For years, National Review has been relentless in its criticism of conservatives who questioned the benefits of free trade, even though the conservative tradition in America has historically been skeptical of free trade. "Protectionist" was one of the most common epithets the magazine hurled at Pat Buchanan during his runs for the White House. In lockstep with most mainstream journals of opinion, the magazine long projected a blasé insouciance over the decimation of American manufacturing jobs. The magazine scarcely deviated from the establishment consensus that those jobs weren't that important and those who lost them would be better off, as they retrained for a brighter, high tech future. And knee-jerk globalism remains the order of the day for most of the writers at NR, with numerous articles appearing recently to lambaste Donald Trump for imposing tariffs on foreign washing machines and solar panels.
But some writers at NR are showing signs of letting reality pierce the fog of ideology. Recently, Reihan Salam focused on a new academic study which concluded that "a decrease in blue-collar employment can lead to 'a decline in marriage and fertility, an increase in the fraction of mothers who are unmarried and who are heads of single, non-cohabiting households, and a growth in the fraction of children raised in poverty.'" Salam forthrightly acknowledges that foreign trade—the same trade the ideologues at NR have been assuring us is beneficial for decades—played a role in bringing about a dramatic decline in marriage, and worse: "a trade shock was estimated to result in 74.3 surplus male deaths relative to female deaths per 100,000 adults of each gender per decade." Salam also cites a Business Insider article on the study, which highlighted the crucial importance of manufacturing jobs to family formation: "when towns and counties lose manufacturing jobs, fertility and marriage rates among young adults go down, too. Unmarried births and the share of children living in single-parent homes go up. Meanwhile, places with higher manufacturing employment have a bigger wage gap between men and women, and a higher marriage rate."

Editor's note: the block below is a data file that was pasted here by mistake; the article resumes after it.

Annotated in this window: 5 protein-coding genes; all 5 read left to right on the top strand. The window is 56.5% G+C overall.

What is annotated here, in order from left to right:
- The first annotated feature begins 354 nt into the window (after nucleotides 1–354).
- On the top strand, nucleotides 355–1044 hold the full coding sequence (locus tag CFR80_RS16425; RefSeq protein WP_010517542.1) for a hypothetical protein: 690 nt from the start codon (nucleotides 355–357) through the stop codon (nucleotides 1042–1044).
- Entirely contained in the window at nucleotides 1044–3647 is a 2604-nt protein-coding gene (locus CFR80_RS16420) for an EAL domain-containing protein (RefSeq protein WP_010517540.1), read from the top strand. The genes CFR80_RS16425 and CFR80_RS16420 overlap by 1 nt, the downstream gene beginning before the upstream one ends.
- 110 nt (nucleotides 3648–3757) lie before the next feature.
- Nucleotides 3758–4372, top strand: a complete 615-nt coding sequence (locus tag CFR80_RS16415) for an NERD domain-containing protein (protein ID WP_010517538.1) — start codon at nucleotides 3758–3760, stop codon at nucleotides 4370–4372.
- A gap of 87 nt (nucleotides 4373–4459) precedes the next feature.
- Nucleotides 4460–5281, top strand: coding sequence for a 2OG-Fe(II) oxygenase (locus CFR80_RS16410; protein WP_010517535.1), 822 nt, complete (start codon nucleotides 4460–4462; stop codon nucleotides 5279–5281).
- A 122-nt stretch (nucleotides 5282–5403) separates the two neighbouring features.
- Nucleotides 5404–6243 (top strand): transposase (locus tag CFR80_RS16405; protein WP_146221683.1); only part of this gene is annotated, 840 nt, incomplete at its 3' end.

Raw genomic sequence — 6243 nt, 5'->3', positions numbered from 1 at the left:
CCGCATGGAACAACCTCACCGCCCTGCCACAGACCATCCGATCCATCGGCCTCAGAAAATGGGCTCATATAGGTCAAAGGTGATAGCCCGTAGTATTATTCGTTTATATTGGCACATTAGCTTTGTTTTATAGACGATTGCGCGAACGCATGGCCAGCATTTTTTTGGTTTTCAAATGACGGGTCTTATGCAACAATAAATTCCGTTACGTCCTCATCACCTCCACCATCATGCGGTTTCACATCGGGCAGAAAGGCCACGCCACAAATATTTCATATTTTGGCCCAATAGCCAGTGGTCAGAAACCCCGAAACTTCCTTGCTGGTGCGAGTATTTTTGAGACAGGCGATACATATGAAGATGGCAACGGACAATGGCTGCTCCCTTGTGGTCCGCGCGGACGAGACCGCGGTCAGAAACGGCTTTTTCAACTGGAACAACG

Unsurprisingly, then, economic stability is conducive to stable families. And before America foolishly embraced free trade, the American manufacturing sector produced great economic stability. In all too many places, that stability is only a distant memory. It turns out the reviled protectionists were right: those "cheap" foreign imports weren't so cheap after all.
Thomas Piatak is a contributing editor to Chronicles: A Magazine of American Culture. He writes from Cleveland, Ohio.